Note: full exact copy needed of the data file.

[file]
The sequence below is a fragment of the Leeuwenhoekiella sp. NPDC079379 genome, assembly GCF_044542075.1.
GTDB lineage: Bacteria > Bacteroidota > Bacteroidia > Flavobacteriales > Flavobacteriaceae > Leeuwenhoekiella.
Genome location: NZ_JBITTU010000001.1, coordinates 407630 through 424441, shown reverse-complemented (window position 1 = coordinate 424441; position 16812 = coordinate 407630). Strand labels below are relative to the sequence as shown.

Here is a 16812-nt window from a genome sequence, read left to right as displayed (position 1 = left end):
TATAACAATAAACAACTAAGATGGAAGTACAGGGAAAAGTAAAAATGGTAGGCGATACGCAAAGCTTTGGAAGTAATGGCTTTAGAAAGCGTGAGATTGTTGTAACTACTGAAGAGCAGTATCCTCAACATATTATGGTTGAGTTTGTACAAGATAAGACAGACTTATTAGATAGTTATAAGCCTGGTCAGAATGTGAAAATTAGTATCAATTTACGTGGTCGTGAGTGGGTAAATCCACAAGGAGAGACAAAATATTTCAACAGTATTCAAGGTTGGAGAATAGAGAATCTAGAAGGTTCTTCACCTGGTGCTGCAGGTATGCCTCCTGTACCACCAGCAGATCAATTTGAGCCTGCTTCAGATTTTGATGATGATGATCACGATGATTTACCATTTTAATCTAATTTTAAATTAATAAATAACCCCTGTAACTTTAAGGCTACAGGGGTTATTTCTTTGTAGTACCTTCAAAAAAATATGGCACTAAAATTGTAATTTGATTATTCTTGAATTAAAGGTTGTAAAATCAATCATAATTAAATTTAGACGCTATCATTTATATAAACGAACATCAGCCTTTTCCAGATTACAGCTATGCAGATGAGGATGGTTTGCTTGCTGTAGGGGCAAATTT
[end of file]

The sequence below is a fragment of the Leeuwenhoekiella sp. NPDC079379 genome, assembly GCF_044542075.1.
GTDB lineage: Bacteria > Bacteroidota > Bacteroidia > Flavobacteriales > Flavobacteriaceae > Leeuwenhoekiella.
Genome location: NZ_JBITTU010000001.1, coordinates 407630 through 424441, shown reverse-complemented (window position 1 = coordinate 424441; position 16812 = coordinate 407630). Strand labels below are relative to the sequence as shown.

Here is a 16812-nt window from a genome sequence, read left to right as displayed (position 1 = left end):
TATAACAATAAACAACTAAGATGGAAGTACAGGGAAAAGTAAAAATGGTAGGCGATACGCAAAGCTTTGGAAGTAATGGCTTTAGAAAGCGTGAGATTGTTGTAACTACTGAAGAGCAGTATCCTCAACATATTATGGTTGAGTTTGTACAAGATAAGACAGACTTATTAGATAGTTATAAGCCTGGTCAGAATGTGAAAATTAGTATCAATTTACGTGGTCGTGAGTGGGTAAATCCACAAGGAGAGACAAAATATTTCAACAGTATTCAAGGTTGGAGAATAGAGAATCTAGAAGGTTCTTCACCTGGTGCTGCAGGTATGCCTCCTGTACCACCAGCAGATCAATTTGAGCCTGCTTCAGATTTTGATGATGATGATCACGATGATTTACCATTTTAATCTAATTTTAAATTAATAAATAACCCCTGTAACTTTAAGGCTACAGGGGTTATTTCTTTGTAGTACCTTCAAAAAAATATGGCACTAAAATTGTAATTTGATTATTCTTGAATTAAAGGTTGTAAAATCAATCATAATTAAATTTAGACGCTATCATTTATATAAACGAACATCAGCCTTTTCCAGATTACAGCTATGCAGATGAGGATGGTTTGCTTGCTGTAGGGGCAAATTT